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And my best guesses as to the answers.

As most of our readers know, the U.S. Department of Labor issued some guidance this week on the Emergency Family and Medical Leave Expansion Act and the Emergency Paid Sick Leave Act, which are part of the Families First Coronavirus Response Act.

The guidance clarified some things, but far from everything. Here is my list of burning questions that remain, along with some speculation about the answers. Please note that these are only my opinions and that the DOL may not agree with me.

Can expanded FMLA leave or paid sick leave be taken on an intermittent or reduced schedule basis? I’m gonna say yes. An earlier version of the legislation expressly said that the leave could not be taken on an intermittent or reduced schedule basis, but that did not make it into the final version. I will take this to mean that Congress ultimately decided intermittent or reduced schedule leave was all right.

If a state or local government puts all of its citizens on “shelter in place,” are the employees who can’t telework entitled to paid sick leave? I’m gonna say no. Well, maybe. Well, I don’t know. Congress was probably thinking about individual employees with COVID-19 needs, not a citywide or statewide shelter-in-place scenario, when it enacted this legislation. On the other hand . . . would shelter in place qualify as an isolation or quarantine order from a federal, state, or local authority? I guess it could be an “isolation order” from a government authority, couldn’t it?, in which case maybe paid leave is available for employees subject to a shelter-in-place order.

(No, I did not change my mind about this because I myself will be subject to a shelter-in-place order starting at 5 p.m. today. Well, maybe I did.)

What can an employer request or require to document the need for expanded FMLA or paid sick leave? An older version of the legislation was very specific in this regard, depending on the reason for which the leave was being taken. But the final version of the legislation says absolutely nothing about documentation. My best guess is that it will probably be all right for an employer to ask for reasonable documentation based on the reason for the leave. For example, if you can read your local news and see that the public schools in your state are closed until Tuesday after Labor Day, then you probably won’t need a note when your employee says he needs time off to care for his school-age kids. On the other hand, if an employee needs time off because her health care provider recommended that she stay home, then you will probably want to see a note from the health care provider.

How does the exclusion of health care providers as “eligible employees” work, and does “health care provider” in this context match the fairly restrictive definition in the “old” FMLA? The expanded FMLA expressly states that it is adopting the definition of “health care provider” used in the FMLA. But, as my colleague Mallory Ricci notes, that is the definition used to determine whether an appropriate medical professional has provided a medical certification for “serious health condition” FMLA leave. Thus, it is fairly narrow, including only doctors, osteopaths, chiropractors (but only for “manual manipulation of the spine to treat a subluxation that is determined by x-ray to exist”), nurse practitioners and nurse midwives but not nurses, etc. With respect to providing documentation of the need for paid sick leave, that narrow definition of “health care provider” makes sense. But for purposes of the health care provider exclusions from the definition of “eligible employee,” it seems too narrow. Even so, I’m gonna say that the narrow FMLA certification definition of “health care provider” is the one that will apply — just because that’s what the legislation says. If I’m right, and I’m probably not, that means the following will always be “eligible employees” entitled to expanded FMLA and paid sick leave: Registered nurses, licensed practical nurses, certified nursing assistants, certified medical assistants, respiratory therapists, phlebotomists, chiropractors treating the common cold, and the host of other care providers whom we lay people think of as “health care providers.”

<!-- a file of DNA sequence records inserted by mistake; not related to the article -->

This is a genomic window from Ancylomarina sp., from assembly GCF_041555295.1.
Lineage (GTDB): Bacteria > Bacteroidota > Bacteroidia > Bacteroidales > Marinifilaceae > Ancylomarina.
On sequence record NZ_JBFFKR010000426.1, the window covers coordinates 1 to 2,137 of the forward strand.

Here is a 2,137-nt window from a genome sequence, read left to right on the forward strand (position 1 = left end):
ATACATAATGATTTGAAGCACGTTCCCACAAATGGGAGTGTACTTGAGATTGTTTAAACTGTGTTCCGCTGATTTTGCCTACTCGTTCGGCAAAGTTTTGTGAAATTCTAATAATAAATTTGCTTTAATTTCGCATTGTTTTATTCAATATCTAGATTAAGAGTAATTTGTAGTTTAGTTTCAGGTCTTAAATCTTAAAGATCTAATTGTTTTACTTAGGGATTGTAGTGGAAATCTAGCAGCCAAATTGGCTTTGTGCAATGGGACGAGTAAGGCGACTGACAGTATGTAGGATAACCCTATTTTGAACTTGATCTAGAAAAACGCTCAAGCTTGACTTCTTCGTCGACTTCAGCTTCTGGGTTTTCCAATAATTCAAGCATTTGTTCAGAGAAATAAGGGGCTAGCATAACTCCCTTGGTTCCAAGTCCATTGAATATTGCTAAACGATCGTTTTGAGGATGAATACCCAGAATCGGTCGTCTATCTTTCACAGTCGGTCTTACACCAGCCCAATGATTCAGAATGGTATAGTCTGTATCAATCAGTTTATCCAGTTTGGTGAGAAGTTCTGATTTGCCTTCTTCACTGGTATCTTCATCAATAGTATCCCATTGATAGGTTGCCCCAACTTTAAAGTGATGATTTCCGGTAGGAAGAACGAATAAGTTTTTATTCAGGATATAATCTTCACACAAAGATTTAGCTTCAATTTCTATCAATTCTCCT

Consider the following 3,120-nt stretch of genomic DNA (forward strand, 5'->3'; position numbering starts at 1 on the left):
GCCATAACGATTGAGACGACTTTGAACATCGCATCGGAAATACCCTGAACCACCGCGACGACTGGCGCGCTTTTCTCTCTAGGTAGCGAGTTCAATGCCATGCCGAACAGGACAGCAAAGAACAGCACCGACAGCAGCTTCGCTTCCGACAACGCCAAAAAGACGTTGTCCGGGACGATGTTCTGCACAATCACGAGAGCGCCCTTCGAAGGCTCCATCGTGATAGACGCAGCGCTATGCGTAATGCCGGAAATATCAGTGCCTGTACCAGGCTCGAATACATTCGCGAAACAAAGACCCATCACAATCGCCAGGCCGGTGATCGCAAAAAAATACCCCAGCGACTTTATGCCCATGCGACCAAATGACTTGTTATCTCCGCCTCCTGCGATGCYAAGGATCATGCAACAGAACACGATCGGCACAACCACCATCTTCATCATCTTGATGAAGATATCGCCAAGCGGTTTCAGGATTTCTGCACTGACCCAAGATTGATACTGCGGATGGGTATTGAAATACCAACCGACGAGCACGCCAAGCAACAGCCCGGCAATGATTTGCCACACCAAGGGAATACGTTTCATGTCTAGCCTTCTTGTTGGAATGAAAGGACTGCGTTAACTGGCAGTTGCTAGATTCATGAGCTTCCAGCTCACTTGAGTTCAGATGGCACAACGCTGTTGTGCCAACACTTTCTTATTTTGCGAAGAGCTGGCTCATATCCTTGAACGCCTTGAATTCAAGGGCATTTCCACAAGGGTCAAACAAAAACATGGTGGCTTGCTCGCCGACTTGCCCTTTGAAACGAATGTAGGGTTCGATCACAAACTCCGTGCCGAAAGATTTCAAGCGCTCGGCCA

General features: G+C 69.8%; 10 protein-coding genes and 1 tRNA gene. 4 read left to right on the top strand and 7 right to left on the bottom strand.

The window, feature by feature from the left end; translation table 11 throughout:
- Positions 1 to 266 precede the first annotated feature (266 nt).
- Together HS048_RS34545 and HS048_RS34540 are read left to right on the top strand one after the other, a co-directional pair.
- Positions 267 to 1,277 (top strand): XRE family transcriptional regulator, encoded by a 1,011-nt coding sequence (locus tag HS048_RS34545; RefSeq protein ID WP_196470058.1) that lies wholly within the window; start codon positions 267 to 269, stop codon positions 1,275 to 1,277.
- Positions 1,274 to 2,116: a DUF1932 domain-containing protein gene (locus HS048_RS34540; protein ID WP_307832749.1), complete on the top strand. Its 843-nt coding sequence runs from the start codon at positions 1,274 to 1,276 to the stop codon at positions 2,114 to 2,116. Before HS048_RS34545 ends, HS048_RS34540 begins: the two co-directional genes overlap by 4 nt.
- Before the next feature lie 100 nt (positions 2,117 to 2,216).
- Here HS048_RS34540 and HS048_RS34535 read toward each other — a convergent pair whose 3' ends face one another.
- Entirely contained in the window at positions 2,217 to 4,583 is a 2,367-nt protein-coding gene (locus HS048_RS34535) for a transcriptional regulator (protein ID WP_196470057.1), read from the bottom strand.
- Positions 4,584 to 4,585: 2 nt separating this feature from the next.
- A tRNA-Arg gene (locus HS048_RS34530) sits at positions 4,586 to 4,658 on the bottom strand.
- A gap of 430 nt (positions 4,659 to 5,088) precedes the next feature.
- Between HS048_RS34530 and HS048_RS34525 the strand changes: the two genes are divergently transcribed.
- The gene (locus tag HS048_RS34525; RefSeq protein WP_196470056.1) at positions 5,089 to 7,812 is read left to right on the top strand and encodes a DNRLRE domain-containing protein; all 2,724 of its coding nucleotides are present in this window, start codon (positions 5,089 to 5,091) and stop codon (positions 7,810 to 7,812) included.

What about employees who are self-isolating, or trying to avoid exposure? Can they take paid sick leave? I don’t think they are covered by the expanded FMLA or the paid sick leave law. BUT — may I say a word about the Americans with Disabilities Act and the Pregnancy Discrimination Act? If an employee self-isolates because of COVID-19 risks arising from an underlying medical condition, including a disability or pregnancy, then I think the employee does have some rights, although not under these new laws. I think an employer might have to provide “isolation leave” as a reasonable accommodation for the disability or pregnancy. Would the leave have to be paid? In my opinion, no, but I wouldn’t put it past the Equal Employment Opportunity Commission to say yes.

Robin Shea is a Partner with the law firm of Constangy, Brooks, Smith & Prophete, LLP and has more than 20 years’ experience in employment litigation, including Title VII and the Age Discrimination in Employment Act, the Americans with Disabilities Act (including the Amendments Act), the Genetic Information Non-Discrimination Act, the Equal Pay Act, and the Family and Medical Leave Act; and class and collective actions under the Fair Labor Standards Act and state wage-hour laws; defense of audits by the Office of Federal Contract Compliance Programs; and labor relations. She conducts training for human resources professionals, management, and employees on a wide variety of topics.

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